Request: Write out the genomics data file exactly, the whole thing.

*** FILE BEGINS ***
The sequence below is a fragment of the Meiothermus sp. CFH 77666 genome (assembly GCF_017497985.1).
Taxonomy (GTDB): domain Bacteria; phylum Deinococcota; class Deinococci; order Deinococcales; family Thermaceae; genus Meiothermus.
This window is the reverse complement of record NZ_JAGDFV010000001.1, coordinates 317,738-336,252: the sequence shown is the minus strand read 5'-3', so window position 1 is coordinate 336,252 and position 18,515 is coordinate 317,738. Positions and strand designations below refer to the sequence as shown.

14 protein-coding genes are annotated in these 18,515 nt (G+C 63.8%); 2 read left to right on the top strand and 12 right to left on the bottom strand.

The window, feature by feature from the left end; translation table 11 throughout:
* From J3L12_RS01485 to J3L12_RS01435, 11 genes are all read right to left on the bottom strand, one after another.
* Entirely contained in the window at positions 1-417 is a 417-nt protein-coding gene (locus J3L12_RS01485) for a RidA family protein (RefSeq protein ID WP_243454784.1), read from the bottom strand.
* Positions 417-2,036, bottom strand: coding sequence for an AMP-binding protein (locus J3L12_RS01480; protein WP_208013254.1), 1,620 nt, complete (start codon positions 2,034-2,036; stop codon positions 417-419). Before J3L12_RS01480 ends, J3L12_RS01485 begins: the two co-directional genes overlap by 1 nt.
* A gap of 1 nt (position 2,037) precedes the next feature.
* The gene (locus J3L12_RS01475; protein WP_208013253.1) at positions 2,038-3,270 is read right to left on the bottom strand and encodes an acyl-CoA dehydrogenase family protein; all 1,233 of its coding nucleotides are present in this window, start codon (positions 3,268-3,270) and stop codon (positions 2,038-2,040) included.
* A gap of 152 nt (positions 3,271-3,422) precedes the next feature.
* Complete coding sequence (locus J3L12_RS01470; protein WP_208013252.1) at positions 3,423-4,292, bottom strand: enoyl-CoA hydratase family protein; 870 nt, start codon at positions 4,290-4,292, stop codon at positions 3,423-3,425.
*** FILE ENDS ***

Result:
The sequence below is a fragment of the Meiothermus sp. CFH 77666 genome (assembly GCF_017497985.1).
Taxonomy (GTDB): domain Bacteria; phylum Deinococcota; class Deinococci; order Deinococcales; family Thermaceae; genus Meiothermus.
This window is the reverse complement of record NZ_JAGDFV010000001.1, coordinates 317,738-336,252: the sequence shown is the minus strand read 5'-3', so window position 1 is coordinate 336,252 and position 18,515 is coordinate 317,738. Positions and strand designations below refer to the sequence as shown.

14 protein-coding genes are annotated in these 18,515 nt (G+C 63.8%); 2 read left to right on the top strand and 12 right to left on the bottom strand.

The window, feature by feature from the left end; translation table 11 throughout:
* From J3L12_RS01485 to J3L12_RS01435, 11 genes are all read right to left on the bottom strand, one after another.
* Entirely contained in the window at positions 1-417 is a 417-nt protein-coding gene (locus J3L12_RS01485) for a RidA family protein (RefSeq protein ID WP_243454784.1), read from the bottom strand.
* Positions 417-2,036, bottom strand: coding sequence for an AMP-binding protein (locus J3L12_RS01480; protein WP_208013254.1), 1,620 nt, complete (start codon positions 2,034-2,036; stop codon positions 417-419). Before J3L12_RS01480 ends, J3L12_RS01485 begins: the two co-directional genes overlap by 1 nt.
* A gap of 1 nt (position 2,037) precedes the next feature.
* The gene (locus J3L12_RS01475; protein WP_208013253.1) at positions 2,038-3,270 is read right to left on the bottom strand and encodes an acyl-CoA dehydrogenase family protein; all 1,233 of its coding nucleotides are present in this window, start codon (positions 3,268-3,270) and stop codon (positions 2,038-2,040) included.
* A gap of 152 nt (positions 3,271-3,422) precedes the next feature.
* Complete coding sequence (locus J3L12_RS01470; protein WP_208013252.1) at positions 3,423-4,292, bottom strand: enoyl-CoA hydratase family protein; 870 nt, start codon at positions 4,290-4,292, stop codon at positions 3,423-3,425.